Monday, May 4, 2009
Agnès Varda's third feature, Le bonheur, is a cheerful, sunny, colorful film, a vibrant and ambiguous fable about love, fidelity and the search for happiness, all of it scored with the richly emotional music of Mozart. It is a stunningly provocative film, offering up few answers to the thorny questions it raises about its protagonists and their attempts to create happy lives for themselves. The film opens with an idyllic portrait of married bliss, with real-life couple Jean-Claude and Claire Drouot playing François and Therese. They are happily married and in love, and they have two adorable children (played by the Drouots' real-life kids Olivier and Sandrine). They are an affectionate, playful family, exchanging kisses and hugs frequently, laughing and enjoying sunny Sundays spent in the forest, walking and lounging in the grass and picnicking. Varda's imagery is sensuous and brightly colored, and the riverside tableaux of the opening scenes recall Impressionist landscapes with their blurry, pointillist colors and lush natural scenery. This idyll seems too perfect, too fantastic, as though it had merely been constructed to be broken, and Varda herself skewers this sunlit fantasy when the family returns from their vacation: Jean Renoir's Picnic on the Grass, playing on a TV, suggests that the kind of cheery, uncomplicated romance portrayed here exists primarily in the movies rather than in reality.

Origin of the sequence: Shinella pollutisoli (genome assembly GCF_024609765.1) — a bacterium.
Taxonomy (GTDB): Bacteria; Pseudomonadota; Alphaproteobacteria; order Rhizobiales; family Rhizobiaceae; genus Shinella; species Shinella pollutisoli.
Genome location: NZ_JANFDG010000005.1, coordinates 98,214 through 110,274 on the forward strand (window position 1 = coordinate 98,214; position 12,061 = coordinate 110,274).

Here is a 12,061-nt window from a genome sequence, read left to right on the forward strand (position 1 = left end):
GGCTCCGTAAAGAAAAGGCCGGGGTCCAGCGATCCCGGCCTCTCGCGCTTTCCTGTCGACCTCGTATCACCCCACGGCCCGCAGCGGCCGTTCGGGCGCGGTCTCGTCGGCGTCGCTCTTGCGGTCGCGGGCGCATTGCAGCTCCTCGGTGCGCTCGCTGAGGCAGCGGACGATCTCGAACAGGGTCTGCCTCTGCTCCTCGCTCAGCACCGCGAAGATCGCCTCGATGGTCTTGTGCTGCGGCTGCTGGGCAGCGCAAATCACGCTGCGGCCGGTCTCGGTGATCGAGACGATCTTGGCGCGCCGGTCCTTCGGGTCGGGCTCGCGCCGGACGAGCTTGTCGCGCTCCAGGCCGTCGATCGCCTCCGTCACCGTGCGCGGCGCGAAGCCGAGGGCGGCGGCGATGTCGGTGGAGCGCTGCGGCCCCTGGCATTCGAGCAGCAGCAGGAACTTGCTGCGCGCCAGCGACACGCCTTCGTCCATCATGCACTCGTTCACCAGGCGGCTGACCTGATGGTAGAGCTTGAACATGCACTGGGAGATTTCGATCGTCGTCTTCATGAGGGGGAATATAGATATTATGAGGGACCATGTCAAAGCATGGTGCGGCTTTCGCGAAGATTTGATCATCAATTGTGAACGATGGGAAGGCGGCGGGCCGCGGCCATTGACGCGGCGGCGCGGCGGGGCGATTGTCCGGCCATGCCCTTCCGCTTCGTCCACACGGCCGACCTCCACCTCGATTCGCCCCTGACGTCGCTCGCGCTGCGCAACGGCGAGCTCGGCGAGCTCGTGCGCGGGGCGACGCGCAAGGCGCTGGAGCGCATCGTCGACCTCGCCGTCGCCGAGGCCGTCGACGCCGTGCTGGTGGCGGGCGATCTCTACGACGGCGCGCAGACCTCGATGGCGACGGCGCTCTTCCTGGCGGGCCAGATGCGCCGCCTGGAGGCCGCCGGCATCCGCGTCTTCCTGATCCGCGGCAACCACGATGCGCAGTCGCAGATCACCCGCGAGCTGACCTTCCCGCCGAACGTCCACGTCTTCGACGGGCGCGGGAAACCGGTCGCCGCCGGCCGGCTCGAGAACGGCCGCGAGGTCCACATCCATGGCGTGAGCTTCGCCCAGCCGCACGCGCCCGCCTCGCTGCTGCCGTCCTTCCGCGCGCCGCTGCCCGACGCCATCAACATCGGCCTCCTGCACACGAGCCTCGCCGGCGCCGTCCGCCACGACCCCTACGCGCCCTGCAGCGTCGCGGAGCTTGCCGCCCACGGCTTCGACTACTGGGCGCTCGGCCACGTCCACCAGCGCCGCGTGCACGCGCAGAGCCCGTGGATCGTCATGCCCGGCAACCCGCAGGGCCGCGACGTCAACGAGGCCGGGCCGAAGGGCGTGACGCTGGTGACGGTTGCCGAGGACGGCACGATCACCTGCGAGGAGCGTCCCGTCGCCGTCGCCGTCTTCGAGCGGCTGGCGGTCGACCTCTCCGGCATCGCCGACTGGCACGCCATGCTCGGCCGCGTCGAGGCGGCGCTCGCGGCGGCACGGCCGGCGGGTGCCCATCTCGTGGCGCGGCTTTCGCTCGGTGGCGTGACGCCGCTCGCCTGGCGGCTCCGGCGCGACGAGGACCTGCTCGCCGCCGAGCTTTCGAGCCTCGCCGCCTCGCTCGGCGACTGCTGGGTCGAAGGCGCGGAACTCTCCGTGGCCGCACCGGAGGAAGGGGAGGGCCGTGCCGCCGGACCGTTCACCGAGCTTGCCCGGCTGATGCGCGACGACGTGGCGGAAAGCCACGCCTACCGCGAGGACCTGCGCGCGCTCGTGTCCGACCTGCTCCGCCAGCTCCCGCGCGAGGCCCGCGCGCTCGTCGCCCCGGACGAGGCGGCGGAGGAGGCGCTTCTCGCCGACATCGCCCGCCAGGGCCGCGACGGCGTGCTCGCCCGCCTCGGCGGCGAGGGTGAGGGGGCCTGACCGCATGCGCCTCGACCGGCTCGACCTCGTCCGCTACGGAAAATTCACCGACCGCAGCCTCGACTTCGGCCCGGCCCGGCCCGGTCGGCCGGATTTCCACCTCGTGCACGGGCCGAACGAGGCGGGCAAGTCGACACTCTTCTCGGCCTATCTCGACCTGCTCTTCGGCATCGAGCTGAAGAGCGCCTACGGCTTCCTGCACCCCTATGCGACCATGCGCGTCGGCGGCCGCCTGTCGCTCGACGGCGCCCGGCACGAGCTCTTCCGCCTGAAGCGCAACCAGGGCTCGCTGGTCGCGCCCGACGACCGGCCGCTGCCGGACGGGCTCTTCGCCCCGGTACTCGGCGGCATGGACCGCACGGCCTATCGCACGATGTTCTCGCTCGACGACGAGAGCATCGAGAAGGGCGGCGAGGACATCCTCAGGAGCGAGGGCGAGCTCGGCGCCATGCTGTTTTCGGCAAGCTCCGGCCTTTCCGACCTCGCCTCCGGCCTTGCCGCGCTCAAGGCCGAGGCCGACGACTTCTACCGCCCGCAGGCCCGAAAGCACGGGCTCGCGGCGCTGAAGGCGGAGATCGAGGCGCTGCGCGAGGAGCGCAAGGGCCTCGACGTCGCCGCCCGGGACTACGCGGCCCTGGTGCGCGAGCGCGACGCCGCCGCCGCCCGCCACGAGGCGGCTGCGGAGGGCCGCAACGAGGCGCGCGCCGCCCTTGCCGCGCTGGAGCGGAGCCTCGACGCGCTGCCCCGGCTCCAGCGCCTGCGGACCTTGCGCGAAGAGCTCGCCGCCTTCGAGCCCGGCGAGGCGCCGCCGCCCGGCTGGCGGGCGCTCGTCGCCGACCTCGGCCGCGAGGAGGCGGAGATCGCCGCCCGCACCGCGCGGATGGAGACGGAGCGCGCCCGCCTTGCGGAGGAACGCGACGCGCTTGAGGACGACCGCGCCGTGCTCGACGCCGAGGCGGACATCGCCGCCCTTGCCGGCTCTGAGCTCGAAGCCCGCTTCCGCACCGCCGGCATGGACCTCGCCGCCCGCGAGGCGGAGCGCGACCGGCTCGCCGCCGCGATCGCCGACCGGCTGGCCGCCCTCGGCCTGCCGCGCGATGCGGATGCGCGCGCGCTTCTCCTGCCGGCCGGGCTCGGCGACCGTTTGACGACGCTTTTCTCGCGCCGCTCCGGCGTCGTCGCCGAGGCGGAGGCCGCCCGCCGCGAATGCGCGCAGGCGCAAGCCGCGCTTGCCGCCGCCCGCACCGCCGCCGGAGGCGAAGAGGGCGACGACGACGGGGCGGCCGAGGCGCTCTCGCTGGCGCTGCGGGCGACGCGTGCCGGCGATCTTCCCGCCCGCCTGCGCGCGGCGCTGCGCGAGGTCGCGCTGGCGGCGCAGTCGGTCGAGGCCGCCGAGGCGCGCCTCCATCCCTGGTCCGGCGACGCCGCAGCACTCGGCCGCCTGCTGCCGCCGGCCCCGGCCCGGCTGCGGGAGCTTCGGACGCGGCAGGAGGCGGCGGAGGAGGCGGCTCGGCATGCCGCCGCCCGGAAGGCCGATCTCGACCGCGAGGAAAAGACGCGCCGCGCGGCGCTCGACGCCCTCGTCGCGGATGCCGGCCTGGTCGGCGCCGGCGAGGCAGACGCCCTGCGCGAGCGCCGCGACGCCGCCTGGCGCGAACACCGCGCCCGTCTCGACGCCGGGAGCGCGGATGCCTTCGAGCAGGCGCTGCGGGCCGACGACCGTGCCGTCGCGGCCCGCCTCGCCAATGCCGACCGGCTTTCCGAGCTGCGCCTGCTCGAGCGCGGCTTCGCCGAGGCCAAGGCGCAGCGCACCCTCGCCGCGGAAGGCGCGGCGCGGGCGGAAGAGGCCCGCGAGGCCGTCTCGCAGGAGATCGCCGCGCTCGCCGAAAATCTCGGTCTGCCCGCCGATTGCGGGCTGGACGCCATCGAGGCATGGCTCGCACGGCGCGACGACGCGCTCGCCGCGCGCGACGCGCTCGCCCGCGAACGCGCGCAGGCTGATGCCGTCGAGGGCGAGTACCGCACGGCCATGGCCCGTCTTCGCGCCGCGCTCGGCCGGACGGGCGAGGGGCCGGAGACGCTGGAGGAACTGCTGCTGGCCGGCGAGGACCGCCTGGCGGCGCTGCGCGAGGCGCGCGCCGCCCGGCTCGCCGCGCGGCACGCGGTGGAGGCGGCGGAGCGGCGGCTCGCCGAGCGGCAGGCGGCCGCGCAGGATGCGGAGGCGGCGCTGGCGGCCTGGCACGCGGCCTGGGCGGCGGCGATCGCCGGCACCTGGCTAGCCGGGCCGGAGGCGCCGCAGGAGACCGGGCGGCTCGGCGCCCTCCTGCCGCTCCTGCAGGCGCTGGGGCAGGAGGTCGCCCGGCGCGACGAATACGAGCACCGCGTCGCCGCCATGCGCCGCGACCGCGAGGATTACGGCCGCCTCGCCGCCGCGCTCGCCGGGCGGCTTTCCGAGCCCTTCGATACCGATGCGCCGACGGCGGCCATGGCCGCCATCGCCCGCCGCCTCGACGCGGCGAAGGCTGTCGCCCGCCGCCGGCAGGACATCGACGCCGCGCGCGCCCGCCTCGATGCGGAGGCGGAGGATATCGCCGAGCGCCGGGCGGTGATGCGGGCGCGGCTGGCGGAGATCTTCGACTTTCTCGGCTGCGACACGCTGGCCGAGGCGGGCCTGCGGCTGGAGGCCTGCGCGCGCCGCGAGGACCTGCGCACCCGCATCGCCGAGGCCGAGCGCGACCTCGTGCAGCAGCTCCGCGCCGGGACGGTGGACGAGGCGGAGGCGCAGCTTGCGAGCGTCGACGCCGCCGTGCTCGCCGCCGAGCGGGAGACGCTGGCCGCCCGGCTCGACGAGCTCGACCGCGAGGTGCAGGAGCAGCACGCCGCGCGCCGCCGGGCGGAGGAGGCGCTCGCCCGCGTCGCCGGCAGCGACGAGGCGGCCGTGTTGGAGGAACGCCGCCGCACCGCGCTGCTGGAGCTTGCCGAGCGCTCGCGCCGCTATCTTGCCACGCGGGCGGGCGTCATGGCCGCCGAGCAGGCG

And yet for much of the film this idyll is undisturbed. François begins casually flirting with Émilie (Marie-France Boyer), a young woman who works at a telegram office near the shop where he serves as a carpenter. Their flirtation seems innocent, natural, and irresistible, and almost entirely unrelated to François' home life. Soon, he is engaging in an affair while remaining utterly happy at home — if anything, he is even happier, since he now has two women he loves (and who love him). He discovers that for him, love and happiness are "additive," that by being in love with two women he has doubled his joy. The two women are different and offer him different things: Therese is sweet and calm and tender, while Émilie is more vibrant and wild and fun-loving. He shares languid afternoons in the park with the former, passionate dalliances in bed with the latter. And truly, he loves them both, and wouldn't choose one over the other.
This is complex territory, hardly a simple portrayal of marital infidelity but an investigation into the very nature of love, marriage and desire. François wants everything from life, and he doesn't hesitate to reach for it all. He is in many ways selfish and naïve, really believing that he can have everything without hurting anyone else, without disturbing the balance of his life and the lives around him. He is an ambiguous character, an egotist who cares primarily only about his own happiness, his own wants and needs — he takes what he wants with little regard for how it will affect other people. And yet he's also a kind, loving man, with apparent genuine and deep feelings for both women in his life. He is also honest, or tries to be. He tells Émilie all about his wife and family right from the beginning, and makes it clear that he still loves Therese and would never leave her or hurt her. With Therese, of course, he is less honest, and his attempt to finally come clean with her — in an elegant but cruel metaphor, he describes his family as an apple orchard, and says that he has noticed another, equally lovely apple tree outside the orchard — results in tragedy. Still, Varda does not judge, per se, and the film's final act is an effusive montage in which Émilie steps in as the new wife, taking Therese's place without fuss. The images have the same quality of colorful, summery good cheer, though the new context creates an aura of melancholy around the laughter and the play.